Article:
The Evolution of Gaming: It didn't start with Atari

The Evolution of Gaming: It didn't start with Atari

Computer Gaming – 1958 to 2019

When it comes to computer games, and looking at how they’ve changed, you first need to question your definition of a game. Whilst it seems like this has an obvious answer, the simple fact is that the variance in interactive electronic entertainment means that many people have formed very different views. Growing up in a world with graphics-driven games, requiring highly powerful consoles and computers, it is easy to forget the origins of the computer game itself. Due to its enormous commercial success, it is often Atari’s ‘Pong’ that is cited as being the first real entry in the market in 1972, however, this is not strictly true.

The real beginning of this form of entertainment takes us back to the latter half of 1958, when a rudimentary form of ‘Pong’ was created by a nuclear physicist, called William Higinbotham, in the Brookhaven National Laboratory to interest visitors. Whilst the popularity of the game was remarkable, it was thought of by the creator to be fairly uncreative. The game, then known as ‘Tennis For Two’, looked as though this was to be its first, and only, appearance as the first real console wouldn’t appear for over a decade. It was in the early 1970s that the first commercial games console was created but, even then, Atari still hadn’t entered the game (pun intended) yet, and it was Magnavox that decided that they would try to market this idea to the masses. In 1972 the Magnavox Odyssey was released, however it sold but a mere 350,000 units as it was later that year that the now industry giant that is Atari would begin to take the place of its short-lived competitor. Rather strangely, it was ‘Pong’ that made Atari the household name, the same game as on the Magnavox consoles, and the very similar ‘Tennis For Two’ that began the entertainment revolution.

The age of 8-bit computing, however, certainly did not end here; those same classic game franchises that are still popular today, such as Super Mario, Batman, and The Legend of Zelda, all had their roots in a very pixelated past, however with the advent of modern computing, and impressive consoles, you would be forgiven for thinking that the originals were simply relics of a somewhat forgotten past. This could not be further from the truth. As strange as it may seem, the following for 8-bit games is on the rise. For those who so desire, there are many emulators on computers and even phones that offer the experience of many old 8-bit games, along with some newer ones that people are still creating!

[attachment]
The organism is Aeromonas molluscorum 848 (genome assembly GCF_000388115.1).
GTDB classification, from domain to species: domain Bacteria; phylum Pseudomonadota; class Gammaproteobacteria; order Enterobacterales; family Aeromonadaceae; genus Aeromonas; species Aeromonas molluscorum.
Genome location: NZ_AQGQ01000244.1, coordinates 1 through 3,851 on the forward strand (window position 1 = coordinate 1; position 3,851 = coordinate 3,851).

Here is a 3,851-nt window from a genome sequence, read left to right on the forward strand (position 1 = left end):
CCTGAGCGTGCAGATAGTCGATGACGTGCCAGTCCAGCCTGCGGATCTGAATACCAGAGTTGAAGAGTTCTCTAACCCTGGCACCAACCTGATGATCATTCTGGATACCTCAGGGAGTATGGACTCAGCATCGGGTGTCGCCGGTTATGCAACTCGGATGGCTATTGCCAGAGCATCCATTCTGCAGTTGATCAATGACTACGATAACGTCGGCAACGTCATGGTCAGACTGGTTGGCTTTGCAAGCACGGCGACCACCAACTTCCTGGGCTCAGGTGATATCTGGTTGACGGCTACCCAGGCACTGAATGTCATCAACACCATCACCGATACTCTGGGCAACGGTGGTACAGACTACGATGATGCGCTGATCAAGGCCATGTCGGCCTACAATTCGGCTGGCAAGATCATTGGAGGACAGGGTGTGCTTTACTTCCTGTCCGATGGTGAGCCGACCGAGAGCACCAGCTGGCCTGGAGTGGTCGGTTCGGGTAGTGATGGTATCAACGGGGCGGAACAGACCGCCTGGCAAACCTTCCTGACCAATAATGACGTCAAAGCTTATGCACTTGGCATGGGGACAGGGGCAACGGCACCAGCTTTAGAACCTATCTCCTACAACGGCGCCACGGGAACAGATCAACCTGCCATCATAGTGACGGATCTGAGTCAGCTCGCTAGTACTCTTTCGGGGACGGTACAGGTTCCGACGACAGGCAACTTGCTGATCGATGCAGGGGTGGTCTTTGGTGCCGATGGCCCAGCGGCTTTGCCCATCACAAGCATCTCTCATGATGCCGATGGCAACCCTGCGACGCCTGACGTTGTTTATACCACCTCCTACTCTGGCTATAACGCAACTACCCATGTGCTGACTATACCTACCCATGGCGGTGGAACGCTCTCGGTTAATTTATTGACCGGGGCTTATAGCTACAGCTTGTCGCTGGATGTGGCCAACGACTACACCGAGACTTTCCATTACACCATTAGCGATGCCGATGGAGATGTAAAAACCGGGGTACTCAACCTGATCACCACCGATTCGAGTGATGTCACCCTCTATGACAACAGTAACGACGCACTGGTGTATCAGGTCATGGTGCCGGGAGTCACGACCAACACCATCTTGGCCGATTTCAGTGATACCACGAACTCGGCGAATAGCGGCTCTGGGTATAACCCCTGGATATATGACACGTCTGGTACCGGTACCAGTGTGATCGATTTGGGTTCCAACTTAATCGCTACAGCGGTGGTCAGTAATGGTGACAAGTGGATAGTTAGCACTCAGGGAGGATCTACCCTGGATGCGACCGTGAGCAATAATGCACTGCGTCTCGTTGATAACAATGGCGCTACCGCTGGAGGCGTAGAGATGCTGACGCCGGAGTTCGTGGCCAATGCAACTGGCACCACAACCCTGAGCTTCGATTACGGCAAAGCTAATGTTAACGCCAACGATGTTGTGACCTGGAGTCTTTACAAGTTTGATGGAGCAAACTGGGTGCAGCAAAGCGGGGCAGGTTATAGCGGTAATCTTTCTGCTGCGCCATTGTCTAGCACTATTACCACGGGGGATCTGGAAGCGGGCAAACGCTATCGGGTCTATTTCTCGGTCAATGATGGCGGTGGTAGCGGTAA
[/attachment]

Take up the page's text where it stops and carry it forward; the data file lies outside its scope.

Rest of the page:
That said, I think that the majority of modern-day gamers are probably more interested in the titles that have been released with more of a pseudo-realistic experience. I say pseudo because games such as Star Wars Battlefront II and Black Mesa don’t have hugely realistic plot lines, however the visuals and physics are something to behold. There are also games, such as those in the Hitman and Grand Theft Auto franchises that have semi-realistic plots and stunning gameplay, but which you would definitely not want to experience in the flesh.

There are, however, some exceptions to the norm, there are some games that have very basic graphics and seem to look a little outdated, yet are consistently bigger commercial successes than more visually impressive titles; a fine example of this is Minecraft, a game originally created by a single computer gamer in 2011, which is now owned by Microsoft after they purchased it from Mojang for $2.5 billion. As an unashamedly avid fan of Minecraft myself, I can quite easily see how it has come to be the second most successful game ever sold, with almost 100 million players every month. Whilst I am sure most people will be aware, there are those have may not understand the concept of the game; in short, it is a sandbox game with many playing modes, allowing for single player and online play.

In short, the variance and change in computer games from their invention in 1958, to the most recent titles 61 years later, makes for a plethora of experiences, and the creation of an enormous infrastructure worldwide that has allowed players to interact with each other from the other side of the globe (or maybe just next door!). Personally, I believe that it is this relatively new idea of being able to play with people on the other side of the world that has allowed the modern-day computer game to evolve to the fantastical heights of popularity that it has today.

Photo by Kevin Bidwell from Pexels